Write Off Your Car
If you are self-employed, you likely use your personal car or truck for business as well as pleasure. If so, the business portion of your vehicle expense is deductible.
If you work for The Man and use your vehicle on the job and are not reimbursed for your mileage, you have a write off as well.
Did you know that you can write off mileage every time you run to the pharmacy to pick up a prescription or visit your eye doctor or embark other trip for medical purposes? And if you do volunteer work for a qualified nonprofit, your unreimbursed volunteer mileage may be deductible.
It gets better. If you work two jobs and drive between job #1 and job #2 (without going home first), you can deduct those miles. I have a client who saves about a grand a year in taxes because he writes off the mileage between his two jobs.
You’re thinking, “Yeah! This is great!” Sure, it’s great, but it’s not necessarily easy. Naturally, there are rules to follow, forms to complete, data to track. In fact, the IRS regulations state that you should basically attach a clipboard to your steering wheel and keep a mileage log. You need to track every deductible mile you drive. You must report the exact number of total miles you drive every year breaking out commuting mileage, which, by the way is not deductible, personal miles driven, and business miles; like you’re really going to jump on that one. Even if you make it a New Year’s resolution, it’s hard work to keep a complete and accurate mileage log.
I’ve been representing taxpayers in audits for more than 20 years and here’s the deal when it comes to that mileage log: The auditor asks for it and I say “Come on, you know nobody, absolutely nobody, keeps one.” (Well I did have a client once who kept one but was he ever audited? No!) So the auditor will argue for a bit saying he can disallow the deduction because no contemporaneous records were kept. I carry on about how it’s unreasonable to expect folks to really do this, and finally the auditor consents to a reconstruction.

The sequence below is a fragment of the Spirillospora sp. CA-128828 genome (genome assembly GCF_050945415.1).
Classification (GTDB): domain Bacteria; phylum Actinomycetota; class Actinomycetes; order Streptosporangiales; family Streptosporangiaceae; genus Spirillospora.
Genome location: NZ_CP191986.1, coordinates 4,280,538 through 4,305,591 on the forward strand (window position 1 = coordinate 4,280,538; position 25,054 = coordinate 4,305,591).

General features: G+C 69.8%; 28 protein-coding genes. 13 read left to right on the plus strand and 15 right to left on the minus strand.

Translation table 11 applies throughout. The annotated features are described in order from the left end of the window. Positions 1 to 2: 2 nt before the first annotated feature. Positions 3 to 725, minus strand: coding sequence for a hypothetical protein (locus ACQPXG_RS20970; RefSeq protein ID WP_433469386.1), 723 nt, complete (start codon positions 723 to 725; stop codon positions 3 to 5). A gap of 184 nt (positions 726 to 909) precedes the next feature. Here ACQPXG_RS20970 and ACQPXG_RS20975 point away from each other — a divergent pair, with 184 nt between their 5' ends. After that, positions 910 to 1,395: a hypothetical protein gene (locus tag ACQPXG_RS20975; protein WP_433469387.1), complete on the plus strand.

So if you have an appointment book (always retain your appointment books in your tax file) you can go through it and using Mapquest if necessary, compile the numbers the IRS is looking for.
You should keep some basic records that are easy to manage:
- On January 1 log in your beginning mileage from your odometer into your appointment book. If you use a PDA, record the mileage on a sheet of paper and place it in your current year tax file.
- Put a note on your December 31 calendar to list your ending odometer reading.
- Note: If you’re going through an audit and don’t have odometer readings, look for repair receipts near the beginning and end of the year. The odometer reading will be listed there and it’s possible to extrapolate the numbers.
- By subtracting your beginning from your ending odometer reading you will have your total mileage figure for the year. The IRS asks for this number on your tax return.
- Mark as many business destinations as you can throughout the year in your appointment book. At year end do a rough calculation to determine what your deductible business usage is.
- If your business usage is greater than 50% you may qualify to deduct that percentage of your total actual expenses including: gas and oil, tires, repairs, maintenance (car washes, etc.), insurance, loan interest, vehicle registration, and depreciation. Or you may elect to take the standard mileage rate times the total business miles driven. Your tax pro can help you decide which method is best for your particular situation. If you use your vehicle less than 50% for business, you can only take the standard mileage rate.
Due to the advent of PDAs, appointment books are becoming obsolete. If you use an electronic calendar and printout capability is not available, than you will want to log reminders to mark the odometer readings and store that information in your tax files. Quarterly, you should manually track business versus personal usage to establish and substantiate your percent of business usage.
It’s unfortunate that we have to spend so much time keeping these sorts of records, but you will be happy you did if the IRS knocks at your door.
By Bonnie Lee for the Taxpertise Blog